10. Starting to port the Events and Services Framework to Teensy boards are some initial notes on what it would take to port the Events and Services framework to the Teensyduino environment.
  11. Preliminary design review in mechatronics is an update on the progress of my design and a short summary of the 9 Nov class.  I also talk about plans to try bending PVC.
  12. LiFe batteries talks about the batteries I bought for the project and how I plan to connect them.
  13. Single-arm design probably won’t work shows that the geometry does not work out for the single-arm design I was considering to reach both targets.
  14. Bending PVC failed has a pretty self-explanatory title.  It wasn’t a complete failure, but I don’t think I can get the tight bending radius my design called for.
  15. Cat-toy ball track shows a different approach to getting a helical track.
  16. Large inductor revisited looks at using a larger inductor for the track-wire detector, to get a stronger signal.  It also includes remeasuring a street-find inductor that I have in my junk collection.
  17. Progress report on mechatronics updates my progress on CAD and software, plus my lack of progress on hardware.
  18. Events and Services Framework ported indicates that I’ve finally ported the Events and Services Framework enough to start coding the real robot.
  19. Another day fighting SolidWorks updates my progress on modeling the robot including a picture of the SolidWorks model!
  20. Tape sensors shows the testing I did for prototyping the tape sensors.  It turns out that digital pins suffice.
  21. Hardware obtained today lists the hardware that arrived today, with pictures of the threaded rods that will compress the layers of the robot to hold it together.
  22. Checking out the new gearmotors gives a very brief summary of crude motor testing for the new motors.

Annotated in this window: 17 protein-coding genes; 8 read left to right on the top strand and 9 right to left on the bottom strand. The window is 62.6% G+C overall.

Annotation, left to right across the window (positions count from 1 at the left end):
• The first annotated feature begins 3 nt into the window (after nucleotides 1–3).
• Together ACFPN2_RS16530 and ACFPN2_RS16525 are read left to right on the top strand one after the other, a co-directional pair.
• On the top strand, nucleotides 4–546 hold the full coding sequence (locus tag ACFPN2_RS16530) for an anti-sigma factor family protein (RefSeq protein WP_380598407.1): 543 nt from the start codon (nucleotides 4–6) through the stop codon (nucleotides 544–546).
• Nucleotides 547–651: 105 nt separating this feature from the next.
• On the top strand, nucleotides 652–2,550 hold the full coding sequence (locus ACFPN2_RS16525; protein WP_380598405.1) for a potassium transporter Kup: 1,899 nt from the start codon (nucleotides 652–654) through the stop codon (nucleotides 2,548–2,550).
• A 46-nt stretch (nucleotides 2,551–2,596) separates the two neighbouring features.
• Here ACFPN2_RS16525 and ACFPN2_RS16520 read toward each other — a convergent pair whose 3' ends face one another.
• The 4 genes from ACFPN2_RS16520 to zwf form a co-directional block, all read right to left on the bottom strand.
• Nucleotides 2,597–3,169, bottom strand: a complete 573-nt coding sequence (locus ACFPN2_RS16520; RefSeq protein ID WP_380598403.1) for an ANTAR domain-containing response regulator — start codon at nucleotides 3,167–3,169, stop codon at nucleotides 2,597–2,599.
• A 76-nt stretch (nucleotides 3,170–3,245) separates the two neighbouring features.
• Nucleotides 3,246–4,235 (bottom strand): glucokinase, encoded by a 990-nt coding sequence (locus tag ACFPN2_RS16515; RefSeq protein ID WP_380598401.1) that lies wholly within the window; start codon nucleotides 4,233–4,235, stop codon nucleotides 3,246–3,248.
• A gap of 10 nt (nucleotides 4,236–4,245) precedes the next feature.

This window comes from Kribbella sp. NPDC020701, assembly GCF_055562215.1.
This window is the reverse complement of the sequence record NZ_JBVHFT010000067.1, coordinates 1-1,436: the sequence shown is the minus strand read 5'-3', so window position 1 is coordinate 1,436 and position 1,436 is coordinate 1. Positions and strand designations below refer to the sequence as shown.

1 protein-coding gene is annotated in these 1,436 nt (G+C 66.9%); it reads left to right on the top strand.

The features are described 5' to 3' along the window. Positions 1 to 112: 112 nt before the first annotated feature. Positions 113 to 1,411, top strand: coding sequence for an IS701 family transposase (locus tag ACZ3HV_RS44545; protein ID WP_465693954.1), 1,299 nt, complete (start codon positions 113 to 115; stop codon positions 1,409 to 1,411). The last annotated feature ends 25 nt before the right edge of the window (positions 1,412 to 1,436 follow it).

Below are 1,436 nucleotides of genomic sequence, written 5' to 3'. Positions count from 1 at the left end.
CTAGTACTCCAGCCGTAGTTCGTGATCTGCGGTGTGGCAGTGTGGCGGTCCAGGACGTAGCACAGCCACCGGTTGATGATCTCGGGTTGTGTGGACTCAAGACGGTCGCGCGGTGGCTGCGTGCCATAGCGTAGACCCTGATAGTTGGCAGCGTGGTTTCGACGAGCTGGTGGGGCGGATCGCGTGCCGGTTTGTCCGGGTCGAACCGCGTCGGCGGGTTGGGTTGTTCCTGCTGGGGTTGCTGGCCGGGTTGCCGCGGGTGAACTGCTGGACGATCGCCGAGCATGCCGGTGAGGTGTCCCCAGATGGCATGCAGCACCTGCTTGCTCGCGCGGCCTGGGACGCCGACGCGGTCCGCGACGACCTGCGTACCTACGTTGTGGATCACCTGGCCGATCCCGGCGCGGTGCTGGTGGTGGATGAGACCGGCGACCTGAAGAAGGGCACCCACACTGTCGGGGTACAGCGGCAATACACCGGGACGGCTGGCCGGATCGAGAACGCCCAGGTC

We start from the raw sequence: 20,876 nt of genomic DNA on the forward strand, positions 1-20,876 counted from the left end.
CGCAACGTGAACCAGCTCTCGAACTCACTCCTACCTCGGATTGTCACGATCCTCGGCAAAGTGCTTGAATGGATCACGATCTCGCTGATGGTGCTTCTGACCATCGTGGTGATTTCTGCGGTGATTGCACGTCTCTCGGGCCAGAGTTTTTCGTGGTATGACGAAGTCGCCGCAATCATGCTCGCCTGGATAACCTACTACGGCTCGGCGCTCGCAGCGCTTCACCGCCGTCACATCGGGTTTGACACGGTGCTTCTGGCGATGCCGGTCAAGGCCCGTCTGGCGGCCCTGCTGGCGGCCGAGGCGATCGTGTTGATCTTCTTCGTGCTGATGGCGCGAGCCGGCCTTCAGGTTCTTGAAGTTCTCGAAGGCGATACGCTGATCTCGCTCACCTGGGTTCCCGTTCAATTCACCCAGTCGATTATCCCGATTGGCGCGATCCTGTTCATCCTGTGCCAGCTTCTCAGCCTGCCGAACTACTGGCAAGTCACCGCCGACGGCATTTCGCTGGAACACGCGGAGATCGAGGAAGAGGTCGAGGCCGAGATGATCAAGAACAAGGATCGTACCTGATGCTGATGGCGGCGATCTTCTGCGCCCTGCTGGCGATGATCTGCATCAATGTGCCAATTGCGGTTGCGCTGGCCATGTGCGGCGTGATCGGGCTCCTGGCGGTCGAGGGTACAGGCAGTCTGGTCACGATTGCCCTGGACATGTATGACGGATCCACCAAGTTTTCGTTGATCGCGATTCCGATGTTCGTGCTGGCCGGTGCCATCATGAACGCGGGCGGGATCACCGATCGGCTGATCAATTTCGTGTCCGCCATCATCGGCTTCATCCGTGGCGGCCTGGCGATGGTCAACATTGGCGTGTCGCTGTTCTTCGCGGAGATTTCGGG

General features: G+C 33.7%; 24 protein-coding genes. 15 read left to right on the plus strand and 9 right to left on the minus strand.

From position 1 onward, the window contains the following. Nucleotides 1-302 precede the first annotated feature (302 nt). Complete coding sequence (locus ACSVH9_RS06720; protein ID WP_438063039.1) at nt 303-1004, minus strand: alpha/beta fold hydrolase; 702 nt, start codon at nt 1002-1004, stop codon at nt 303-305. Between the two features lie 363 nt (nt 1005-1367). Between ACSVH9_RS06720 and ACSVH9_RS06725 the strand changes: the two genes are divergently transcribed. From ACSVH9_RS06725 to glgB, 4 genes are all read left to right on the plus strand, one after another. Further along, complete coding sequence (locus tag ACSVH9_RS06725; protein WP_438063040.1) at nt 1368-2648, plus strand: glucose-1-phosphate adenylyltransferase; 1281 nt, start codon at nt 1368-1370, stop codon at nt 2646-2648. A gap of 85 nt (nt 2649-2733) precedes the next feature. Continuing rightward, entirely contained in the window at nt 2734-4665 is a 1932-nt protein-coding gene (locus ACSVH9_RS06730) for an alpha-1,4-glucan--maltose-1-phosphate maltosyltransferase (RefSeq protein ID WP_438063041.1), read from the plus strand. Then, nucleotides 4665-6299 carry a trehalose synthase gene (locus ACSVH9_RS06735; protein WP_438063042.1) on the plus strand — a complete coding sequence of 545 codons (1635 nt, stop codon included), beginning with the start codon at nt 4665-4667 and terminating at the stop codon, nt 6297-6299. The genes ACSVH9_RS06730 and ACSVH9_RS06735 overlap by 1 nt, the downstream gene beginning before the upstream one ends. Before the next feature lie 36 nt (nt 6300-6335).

23. Four tape sensors made shows four of the tape sensors soldered up.
  24. Track wire sensor discusses my disappointment that my attempt to make a more sensitive passive detector for the track wires did not work as expected.
  25. Track-wire detector sensitivity plots the sensitivity of an LC tank detector as a function of distance and provides a possible design for the track-wire sensor, using a shielded inductor in the feedback of an op amp to get more gain at 25kHz.
  26. First test cuts and progress report describes the first laser cutting for the robot, to check that the SolidWorks models were correct before cutting the robot itself.  It also mentions some change in thinking about motor control circuitry.
  27. Change to track-wire amplifier discusses my, hopefully final, design for the track-wire sensor, and possible reasons I’m so far behind schedule.
  28. Pololu MAX14870 H-bridge with current limitation gives the results of using the current-limiting capability of the MAX 14870 H-bridges—it looks like I won’t need voltage regulators for the 6V motors.
  29. Bugs found in first assembly of robot shows the first prototype of the first two layers of the robot.  It is almost, but not quite, usable for testing the sensors and motor drive.
  30. Soldering failure describes my most frustrating day so far in mechatronics—I spent hours, got nothing done, and didn’t even have the benefit of learning something new.
  31. Power board soldered shows the fixed board (with the oversize 18-pin socket left in place).
  32. More SolidWorks shows the Nov 28 SolidWorks model, and a circle test cut that I did for checking the kerfs of the laser cutter (and for checking what size hole to use for screws).